I was cleaning out my closet several years ago and casually tossed a black and white polka dot dress into the give away pile. My husband Art happened to walk by and ask what I was doing.
I knew I needed to ease into this conversation because he’s not much into giving away a piece of clothing just because it’s out of style. His theory is if it isn’t threadbare, it’s still perfectly good to wear.
Plus, he no longer grows out of clothes. That pretty much stopped for him in high school.
I, however, have a different body type. One that has issues which require size options…especially around my thigh, hip, and waist regions.
And I’m no fashionista but if people start asking to borrow things from your closet for the ugly Christmas sweater party or a throwback to the 80’s themed get-together, it might be time to get rid of some things.
So, I quickly replied, “Just getting rid of some things we no longer need.”
“Well you can’t get rid of this dress,” he stated with great passion.
And then just as I was about to explain what birthing babies did to the body that used to wear that dress he continued:
“I mean this is the dress you were wearing when I fell in love with you.”
Needless to say, I kept the dress.
But it no longer hangs in my closet.
Let me explain.
This past summer, as I was preparing for child number 4 to leave for college, I decided to do a little redecorating in our home. And as part of this process, I also decided I wanted the artwork in our home to tell the story of our family.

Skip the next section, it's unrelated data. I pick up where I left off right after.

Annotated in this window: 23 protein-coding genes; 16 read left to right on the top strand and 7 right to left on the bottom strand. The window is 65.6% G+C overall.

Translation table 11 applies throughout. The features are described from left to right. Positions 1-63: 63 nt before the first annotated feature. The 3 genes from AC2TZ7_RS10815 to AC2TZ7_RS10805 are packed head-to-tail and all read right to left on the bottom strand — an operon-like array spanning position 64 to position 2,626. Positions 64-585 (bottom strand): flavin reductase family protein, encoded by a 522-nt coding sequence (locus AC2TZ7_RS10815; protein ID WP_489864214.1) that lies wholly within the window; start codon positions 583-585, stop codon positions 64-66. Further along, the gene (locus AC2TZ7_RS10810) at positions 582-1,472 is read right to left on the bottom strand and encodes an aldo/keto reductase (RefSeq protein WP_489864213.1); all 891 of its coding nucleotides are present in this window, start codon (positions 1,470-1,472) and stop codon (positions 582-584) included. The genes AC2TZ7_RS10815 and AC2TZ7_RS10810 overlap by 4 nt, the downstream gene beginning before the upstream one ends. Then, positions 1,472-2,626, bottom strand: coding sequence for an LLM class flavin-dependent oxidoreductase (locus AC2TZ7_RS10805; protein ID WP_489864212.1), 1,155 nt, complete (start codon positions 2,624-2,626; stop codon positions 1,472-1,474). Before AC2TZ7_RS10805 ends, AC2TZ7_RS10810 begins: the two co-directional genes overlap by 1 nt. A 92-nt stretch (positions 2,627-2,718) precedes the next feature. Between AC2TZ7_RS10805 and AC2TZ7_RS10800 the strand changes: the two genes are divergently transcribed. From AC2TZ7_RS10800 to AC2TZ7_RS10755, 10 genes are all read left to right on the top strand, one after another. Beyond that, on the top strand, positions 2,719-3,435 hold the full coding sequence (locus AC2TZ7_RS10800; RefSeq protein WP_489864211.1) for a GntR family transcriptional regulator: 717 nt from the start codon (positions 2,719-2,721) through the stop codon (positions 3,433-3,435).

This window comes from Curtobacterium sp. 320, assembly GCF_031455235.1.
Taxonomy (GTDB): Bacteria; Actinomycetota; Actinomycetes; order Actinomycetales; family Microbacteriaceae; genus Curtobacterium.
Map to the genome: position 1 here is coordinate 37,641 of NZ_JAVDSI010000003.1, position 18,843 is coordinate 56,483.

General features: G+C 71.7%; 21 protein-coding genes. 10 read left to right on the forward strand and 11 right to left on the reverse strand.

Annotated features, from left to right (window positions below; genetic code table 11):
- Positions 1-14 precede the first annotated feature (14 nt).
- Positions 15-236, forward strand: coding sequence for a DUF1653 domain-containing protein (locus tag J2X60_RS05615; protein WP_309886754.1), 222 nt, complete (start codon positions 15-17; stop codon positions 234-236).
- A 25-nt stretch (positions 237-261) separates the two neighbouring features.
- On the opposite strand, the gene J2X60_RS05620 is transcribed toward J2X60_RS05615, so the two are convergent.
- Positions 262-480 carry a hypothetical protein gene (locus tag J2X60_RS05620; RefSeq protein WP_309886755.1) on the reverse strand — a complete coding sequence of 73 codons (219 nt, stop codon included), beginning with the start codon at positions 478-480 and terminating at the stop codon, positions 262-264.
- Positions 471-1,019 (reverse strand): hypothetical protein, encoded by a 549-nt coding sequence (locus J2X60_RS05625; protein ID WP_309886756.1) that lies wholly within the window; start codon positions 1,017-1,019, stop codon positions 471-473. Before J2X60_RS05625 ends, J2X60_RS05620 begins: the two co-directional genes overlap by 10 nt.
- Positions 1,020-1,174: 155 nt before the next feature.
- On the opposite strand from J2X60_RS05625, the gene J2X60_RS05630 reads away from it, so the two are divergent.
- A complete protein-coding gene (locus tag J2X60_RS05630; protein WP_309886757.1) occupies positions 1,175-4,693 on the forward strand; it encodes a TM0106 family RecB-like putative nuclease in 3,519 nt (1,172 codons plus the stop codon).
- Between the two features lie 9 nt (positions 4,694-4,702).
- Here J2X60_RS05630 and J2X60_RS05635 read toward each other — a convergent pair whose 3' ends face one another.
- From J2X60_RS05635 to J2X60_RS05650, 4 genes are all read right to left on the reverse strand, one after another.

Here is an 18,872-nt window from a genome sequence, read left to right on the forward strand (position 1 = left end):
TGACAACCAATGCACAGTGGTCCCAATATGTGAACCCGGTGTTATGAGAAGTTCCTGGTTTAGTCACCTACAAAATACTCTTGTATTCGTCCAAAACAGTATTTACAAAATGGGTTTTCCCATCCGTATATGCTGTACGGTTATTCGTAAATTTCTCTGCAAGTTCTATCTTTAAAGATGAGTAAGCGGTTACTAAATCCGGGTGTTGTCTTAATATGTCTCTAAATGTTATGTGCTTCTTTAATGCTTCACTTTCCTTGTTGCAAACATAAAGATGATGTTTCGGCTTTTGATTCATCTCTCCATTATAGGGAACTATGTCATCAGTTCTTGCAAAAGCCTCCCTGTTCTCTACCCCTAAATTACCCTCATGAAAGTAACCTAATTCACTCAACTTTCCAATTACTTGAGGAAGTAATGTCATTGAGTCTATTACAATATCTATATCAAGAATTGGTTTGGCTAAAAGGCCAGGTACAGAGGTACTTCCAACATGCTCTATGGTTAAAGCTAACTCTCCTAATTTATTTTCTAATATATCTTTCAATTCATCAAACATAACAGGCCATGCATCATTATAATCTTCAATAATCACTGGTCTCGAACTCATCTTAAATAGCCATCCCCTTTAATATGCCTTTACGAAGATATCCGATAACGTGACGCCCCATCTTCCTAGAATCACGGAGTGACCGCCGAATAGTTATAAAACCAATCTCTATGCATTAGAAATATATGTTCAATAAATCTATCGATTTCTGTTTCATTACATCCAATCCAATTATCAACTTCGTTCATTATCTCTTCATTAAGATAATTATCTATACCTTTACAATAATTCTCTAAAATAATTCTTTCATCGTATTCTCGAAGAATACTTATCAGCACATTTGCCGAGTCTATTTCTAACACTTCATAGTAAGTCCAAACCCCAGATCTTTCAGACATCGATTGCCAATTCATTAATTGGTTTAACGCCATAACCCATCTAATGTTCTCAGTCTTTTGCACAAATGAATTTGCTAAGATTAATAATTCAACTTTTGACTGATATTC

I didn’t want to purchase things to hang on the wall just because they looked cute and filled the space with a decorative flair.
I wanted my walls to talk and tell our story. It’s not that our story is epic. Not at all. But I love tracing God’s hand of faithfulness in our lives through the ups and downs of our imperfect love.
So, when you walk in the front door, you’ll find the dress.
This is where it all started. There was a crazy city girl in a polka dot dress that caught the eye of a farm boy from Alabama. And then all this happened because the two of them fell in love.
This is the copy of the prayer Art’s dad prayed over us on December 5, 1992. I wore a long white dress I got on the clearance rack for $200. My little sister, who was just 2 at the time, sang “happy birthday” at the top of her lungs during the lighting of the unity candle. And the first morning of my honeymoon I had to brush my hair with a fork because I’d forgotten to pack a hairbrush.
The first year of our life together wasn’t easy or blissful. But one of the greatest gifts we got that year was this letter from Art’s grandfather. After describing in great detail the homemade biscuits and giblet gravy Mamaw had made for him that morning, he wrote what has become our motto for marriage: “Life is more than just the living of it. Now, go discover it together.”
There were kids and dogs and beach trips with sunburns. There were sleepless nights and tears and a hormonal wife that threw orange juice across the kitchen. There was forgiveness and flirting and days we just pressed through.
And we marked how they grew on the doorframe of the kitchen. The days were long but the years so short.
This is the making of an imperfect family who is still crazy about one another. So, I guess you could say our walls do talk. They tell a love story. Our story. My favorite story.